any experience people have had would be appreciated x
  • Geoark
    Geoark Member, Scope Volunteer Posts: 1,384 Disability Gamechanger
    The transition can be very difficult for children on the spectrum. It can be very chaotic, especially at the beginning. Different teachers for different subjects, different classrooms, larger number of people different rules which seem to be applied at random. Expectations on individuals behaviour, responsibility etc goes up several notches.

    This has an impact on parents as well, as to who you ask to speak to about different things. SEN, pastoral team, year head, deputy head, head and a potential horde of others. We were lucky that we were able to develop a good relationship with the SENCO who was our main contact point while our daughter was at the school. 

    One of the hardest conflicts to deal with can be the parent/school relationship. If your child has a meltdown and does something wrong the school will obviously want to talk to you about your child's behaviour. As a parent it is unsurprising that you focus on what happened to cause the behaviour, but the school is more focussed on how the child reacted. I found the easiest way to get to the bottom of things was to let them do their thing, explain that you would talk to your child, but then ask for an explanation of what happened.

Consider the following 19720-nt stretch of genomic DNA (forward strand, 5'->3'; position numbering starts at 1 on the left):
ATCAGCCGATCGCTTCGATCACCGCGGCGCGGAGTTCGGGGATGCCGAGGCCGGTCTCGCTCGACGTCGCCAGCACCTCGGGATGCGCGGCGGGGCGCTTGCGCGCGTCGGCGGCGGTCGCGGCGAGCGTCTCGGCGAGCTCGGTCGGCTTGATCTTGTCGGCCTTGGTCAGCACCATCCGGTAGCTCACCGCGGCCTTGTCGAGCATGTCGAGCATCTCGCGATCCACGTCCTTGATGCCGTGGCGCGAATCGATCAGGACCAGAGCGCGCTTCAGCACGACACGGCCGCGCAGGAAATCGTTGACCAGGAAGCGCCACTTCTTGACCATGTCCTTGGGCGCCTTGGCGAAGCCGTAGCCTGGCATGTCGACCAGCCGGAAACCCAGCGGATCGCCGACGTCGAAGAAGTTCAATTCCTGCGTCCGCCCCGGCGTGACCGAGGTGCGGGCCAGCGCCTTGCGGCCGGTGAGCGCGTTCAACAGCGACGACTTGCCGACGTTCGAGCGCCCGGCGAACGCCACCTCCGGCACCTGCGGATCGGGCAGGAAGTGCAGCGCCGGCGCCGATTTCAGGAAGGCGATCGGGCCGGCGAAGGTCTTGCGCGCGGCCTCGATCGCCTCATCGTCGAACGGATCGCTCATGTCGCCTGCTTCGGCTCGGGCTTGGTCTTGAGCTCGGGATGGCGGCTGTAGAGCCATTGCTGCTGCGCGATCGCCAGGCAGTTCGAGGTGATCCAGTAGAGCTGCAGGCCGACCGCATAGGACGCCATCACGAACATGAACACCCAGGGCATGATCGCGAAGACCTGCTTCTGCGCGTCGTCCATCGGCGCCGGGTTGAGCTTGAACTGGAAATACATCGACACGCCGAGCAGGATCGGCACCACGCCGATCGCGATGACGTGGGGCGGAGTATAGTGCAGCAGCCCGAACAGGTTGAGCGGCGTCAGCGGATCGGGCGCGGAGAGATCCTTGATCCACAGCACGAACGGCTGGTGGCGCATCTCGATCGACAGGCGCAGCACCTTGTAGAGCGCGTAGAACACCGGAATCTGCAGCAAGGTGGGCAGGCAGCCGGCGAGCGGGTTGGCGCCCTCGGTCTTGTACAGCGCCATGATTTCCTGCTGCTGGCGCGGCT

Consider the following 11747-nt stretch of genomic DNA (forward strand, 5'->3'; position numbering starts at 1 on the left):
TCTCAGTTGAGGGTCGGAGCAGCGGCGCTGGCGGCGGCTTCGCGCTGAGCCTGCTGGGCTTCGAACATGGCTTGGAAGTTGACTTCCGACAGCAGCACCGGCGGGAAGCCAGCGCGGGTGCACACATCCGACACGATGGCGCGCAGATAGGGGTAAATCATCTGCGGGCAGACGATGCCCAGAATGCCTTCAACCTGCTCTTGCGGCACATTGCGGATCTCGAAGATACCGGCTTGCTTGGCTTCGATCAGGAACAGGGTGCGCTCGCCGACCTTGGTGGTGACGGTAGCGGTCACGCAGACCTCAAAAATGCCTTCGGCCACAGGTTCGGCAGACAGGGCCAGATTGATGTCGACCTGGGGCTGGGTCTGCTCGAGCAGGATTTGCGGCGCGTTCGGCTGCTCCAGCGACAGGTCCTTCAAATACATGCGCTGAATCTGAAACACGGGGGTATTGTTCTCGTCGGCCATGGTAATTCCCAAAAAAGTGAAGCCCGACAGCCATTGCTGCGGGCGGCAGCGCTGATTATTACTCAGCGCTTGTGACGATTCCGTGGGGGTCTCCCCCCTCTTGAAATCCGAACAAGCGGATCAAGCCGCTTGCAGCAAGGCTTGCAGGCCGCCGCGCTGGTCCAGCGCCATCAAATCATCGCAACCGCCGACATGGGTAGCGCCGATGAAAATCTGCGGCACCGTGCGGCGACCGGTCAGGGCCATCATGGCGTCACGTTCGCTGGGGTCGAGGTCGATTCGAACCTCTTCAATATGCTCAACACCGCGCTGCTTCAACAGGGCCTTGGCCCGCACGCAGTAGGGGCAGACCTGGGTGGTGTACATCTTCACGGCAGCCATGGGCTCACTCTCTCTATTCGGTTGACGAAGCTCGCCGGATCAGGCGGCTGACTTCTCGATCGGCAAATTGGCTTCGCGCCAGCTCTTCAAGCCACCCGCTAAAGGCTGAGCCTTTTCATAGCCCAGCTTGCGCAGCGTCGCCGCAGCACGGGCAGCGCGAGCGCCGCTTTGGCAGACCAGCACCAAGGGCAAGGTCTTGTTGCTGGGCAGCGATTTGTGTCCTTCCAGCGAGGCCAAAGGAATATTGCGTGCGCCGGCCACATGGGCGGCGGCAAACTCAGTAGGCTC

It lets the school see that you are taking your child's behaviour seriously and will most likely encourage them to work with you to find solutions, and to help find strategies for your child to cope. This is meant in general rather than your son specifically. I think that part of the problem is that they are used to dealing with professionals and forget that parents may not be. My daughter used to hate that I could not tell her exactly what I was going  to say when I went to a meeting, and I had to explain that until I heard what they had to say I would not know the best way to deal with it.

    Hopefully as part of the diagnosis they will identify your son's key strengths and weaknesses and this will help you and the school to develop what help and support he needs. Where possible I would work with your son on what support he gets as his buy into it can help a great deal. On a more practical note one thing I would suggest putting in as early as possible is a 'safe place' he could go to if everything gets over whelming.